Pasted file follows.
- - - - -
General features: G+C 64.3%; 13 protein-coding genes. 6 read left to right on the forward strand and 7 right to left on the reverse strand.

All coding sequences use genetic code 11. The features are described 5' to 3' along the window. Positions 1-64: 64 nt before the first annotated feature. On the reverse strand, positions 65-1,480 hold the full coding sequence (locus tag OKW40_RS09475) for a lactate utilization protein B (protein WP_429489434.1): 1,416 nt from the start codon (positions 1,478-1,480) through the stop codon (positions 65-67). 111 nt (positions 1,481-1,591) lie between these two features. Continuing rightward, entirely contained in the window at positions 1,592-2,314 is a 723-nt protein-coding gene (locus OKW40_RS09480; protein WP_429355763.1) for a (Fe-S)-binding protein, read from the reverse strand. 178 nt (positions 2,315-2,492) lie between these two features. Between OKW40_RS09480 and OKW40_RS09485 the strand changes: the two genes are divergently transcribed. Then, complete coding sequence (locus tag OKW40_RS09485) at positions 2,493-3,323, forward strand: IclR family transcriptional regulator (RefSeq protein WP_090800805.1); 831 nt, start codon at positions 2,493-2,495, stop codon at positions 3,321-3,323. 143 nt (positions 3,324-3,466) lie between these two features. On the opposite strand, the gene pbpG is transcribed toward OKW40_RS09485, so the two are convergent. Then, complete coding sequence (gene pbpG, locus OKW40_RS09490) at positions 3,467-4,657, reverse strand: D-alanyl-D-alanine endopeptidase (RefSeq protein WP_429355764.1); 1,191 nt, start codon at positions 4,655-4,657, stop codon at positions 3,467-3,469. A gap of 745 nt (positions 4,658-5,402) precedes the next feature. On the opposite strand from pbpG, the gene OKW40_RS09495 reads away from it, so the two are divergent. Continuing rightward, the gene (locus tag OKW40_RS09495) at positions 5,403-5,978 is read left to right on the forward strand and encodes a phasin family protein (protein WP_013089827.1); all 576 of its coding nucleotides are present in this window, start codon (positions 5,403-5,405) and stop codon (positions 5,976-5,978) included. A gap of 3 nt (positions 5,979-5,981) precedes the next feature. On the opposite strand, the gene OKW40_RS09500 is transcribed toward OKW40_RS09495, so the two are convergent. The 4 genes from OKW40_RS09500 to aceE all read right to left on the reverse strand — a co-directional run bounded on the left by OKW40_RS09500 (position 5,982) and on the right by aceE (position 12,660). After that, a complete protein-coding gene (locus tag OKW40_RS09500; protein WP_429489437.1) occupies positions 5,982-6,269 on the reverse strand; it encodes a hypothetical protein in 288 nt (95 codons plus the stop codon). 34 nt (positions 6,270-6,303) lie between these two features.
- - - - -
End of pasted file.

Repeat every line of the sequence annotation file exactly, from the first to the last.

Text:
General features: G+C 64.3%; 13 protein-coding genes. 6 read left to right on the forward strand and 7 right to left on the reverse strand.

All coding sequences use genetic code 11. The features are described 5' to 3' along the window. Positions 1-64: 64 nt before the first annotated feature. On the reverse strand, positions 65-1,480 hold the full coding sequence (locus tag OKW40_RS09475) for a lactate utilization protein B (protein WP_429489434.1): 1,416 nt from the start codon (positions 1,478-1,480) through the stop codon (positions 65-67). 111 nt (positions 1,481-1,591) lie between these two features. Continuing rightward, entirely contained in the window at positions 1,592-2,314 is a 723-nt protein-coding gene (locus OKW40_RS09480; protein WP_429355763.1) for a (Fe-S)-binding protein, read from the reverse strand. 178 nt (positions 2,315-2,492) lie between these two features. Between OKW40_RS09480 and OKW40_RS09485 the strand changes: the two genes are divergently transcribed. Then, complete coding sequence (locus tag OKW40_RS09485) at positions 2,493-3,323, forward strand: IclR family transcriptional regulator (RefSeq protein WP_090800805.1); 831 nt, start codon at positions 2,493-2,495, stop codon at positions 3,321-3,323. 143 nt (positions 3,324-3,466) lie between these two features. On the opposite strand, the gene pbpG is transcribed toward OKW40_RS09485, so the two are convergent. Then, complete coding sequence (gene pbpG, locus OKW40_RS09490) at positions 3,467-4,657, reverse strand: D-alanyl-D-alanine endopeptidase (RefSeq protein WP_429355764.1); 1,191 nt, start codon at positions 4,655-4,657, stop codon at positions 3,467-3,469. A gap of 745 nt (positions 4,658-5,402) precedes the next feature. On the opposite strand from pbpG, the gene OKW40_RS09495 reads away from it, so the two are divergent. Continuing rightward, the gene (locus tag OKW40_RS09495) at positions 5,403-5,978 is read left to right on the forward strand and encodes a phasin family protein (protein WP_013089827.1); all 576 of its coding nucleotides are present in this window, start codon (positions 5,403-5,405) and stop codon (positions 5,976-5,978) included. A gap of 3 nt (positions 5,979-5,981) precedes the next feature. On the opposite strand, the gene OKW40_RS09500 is transcribed toward OKW40_RS09495, so the two are convergent. The 4 genes from OKW40_RS09500 to aceE all read right to left on the reverse strand — a co-directional run bounded on the left by OKW40_RS09500 (position 5,982) and on the right by aceE (position 12,660). After that, a complete protein-coding gene (locus tag OKW40_RS09500; protein WP_429489437.1) occupies positions 5,982-6,269 on the reverse strand; it encodes a hypothetical protein in 288 nt (95 codons plus the stop codon). 34 nt (positions 6,270-6,303) lie between these two features.